Master of Engineering - Research
Institute for Superconducting and Electronic Materials
Yu, Ruixiang, Hybrid nanostructured materials for lithium-ion and lithium-sulphur batteries, Master of Engineering - Research thesis, Institute for Superconducting and Electronic Materials, University of Wollongong, 2013. https://ro.uow.edu.au/theses/3994
Lithium-ion batteries (LIBs) for portable electronics are attracting researchers' interest as the promising power source for electric vehicles (EVs) and hybrid electric vehicles (HEVs). To meet the requirements for widely use in EVs and HEVs, LIBs with high rate performance, high energy density and long cycle life should be developed. In the Master's period, in order to reach this target, a series of materials were synthesized and characterized for possible applications as cathode or anode materials for rechargeable lithium-ion batteries or lithium sulphur batteries. For cathode materials, flake-like structured vanadium pentoxide was studied, while, sandwich-like framework graphene-polypyrrole/sulphur free- standing paper was also studied as the cathode candidate for lithium sulphur batteries. Moreover, for anode materials, a highly porous fibre constructed by silicon-carbon core−shell structures was investigated.
Hierarchical networks with highly interconnected V2O5 nanosheets (NSs) anchored on skeletons of carbon nanotubes (CNTs) are prepared by a facile hydrothermal treatment and a following calcination for the first time. Due to its specific framework, these V2O5 @ CNTs display excellent electrochemical performance with remarkable long cyclability (137–116 mAh g–1 after 400 cycles) at various high rates (20 C to 30 C). The excellent electrochemical performance indicated that this novel structured V2O5 could be a promising candidate as cathode material for lithium-ion batteries.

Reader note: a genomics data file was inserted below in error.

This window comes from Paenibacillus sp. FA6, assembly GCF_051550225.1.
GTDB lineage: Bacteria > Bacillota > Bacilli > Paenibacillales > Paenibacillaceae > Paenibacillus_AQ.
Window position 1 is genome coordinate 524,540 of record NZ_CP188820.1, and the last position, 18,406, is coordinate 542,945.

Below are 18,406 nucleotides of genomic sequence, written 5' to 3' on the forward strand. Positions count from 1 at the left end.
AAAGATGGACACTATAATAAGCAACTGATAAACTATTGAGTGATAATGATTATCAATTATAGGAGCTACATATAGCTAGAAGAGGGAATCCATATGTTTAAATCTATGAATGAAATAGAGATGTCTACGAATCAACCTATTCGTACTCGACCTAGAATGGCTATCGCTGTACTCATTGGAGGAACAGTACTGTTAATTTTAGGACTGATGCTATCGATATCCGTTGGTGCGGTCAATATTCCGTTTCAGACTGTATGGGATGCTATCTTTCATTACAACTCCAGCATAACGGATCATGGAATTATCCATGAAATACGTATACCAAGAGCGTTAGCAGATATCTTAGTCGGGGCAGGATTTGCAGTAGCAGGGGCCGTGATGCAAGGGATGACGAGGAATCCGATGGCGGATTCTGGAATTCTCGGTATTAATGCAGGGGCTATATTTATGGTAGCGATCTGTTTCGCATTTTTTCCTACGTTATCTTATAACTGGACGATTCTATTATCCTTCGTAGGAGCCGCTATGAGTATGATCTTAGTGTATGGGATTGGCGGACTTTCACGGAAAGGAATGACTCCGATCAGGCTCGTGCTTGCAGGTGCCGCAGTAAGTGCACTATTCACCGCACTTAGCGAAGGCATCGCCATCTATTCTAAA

Free-standing graphene-polypyrrole/sulphur (G-PPy/S) composite paper was fabricated by a simple suction filtration method and used as the cathode in rechargeable lithium sulphur batteries. Several according characterizations were conducted, and demonstrated that the sulphur nanoparticles were homogeneously mixed with the PPy fibres and stuck with two graphene layers, with the amount of S approximately 54.1 wt % in the composite paper. A reversible discharge specific capacity of 652 mAh g-1 for this paper electrode was obtained up to 50 cycles when used as a cathode in lithium sulphur batteries.
A facile approach was reported to mass produce highly porous fibres constructed from silicon-carbon core−shell structures (Si/C@C) with high uniformity. The C-Si microfibres were prepared using Si nanoparticles as the precursor via a modified electrospinning deposition method (ESD), vacuum drying, and subsequent calcination. When evaluated as an anode material for lithium-ion batteries, the C-Si microfibres exhibited improved reversibility and cycling performance compared with the commercial Si nanoparticles. A high capacity of 760 mAh g-1 could be retained after 200 cycles at a current rate of 0.3 C. The rate capability of the C-Si microfibres is also improved. The unique Si/C@C structure was believed to offer better structural stability upon prolonged cycling and to improve the conductivity of the material. This simple strategy using the modified ESD method could also be applied to prepare other porous materials for energy storage or other applications.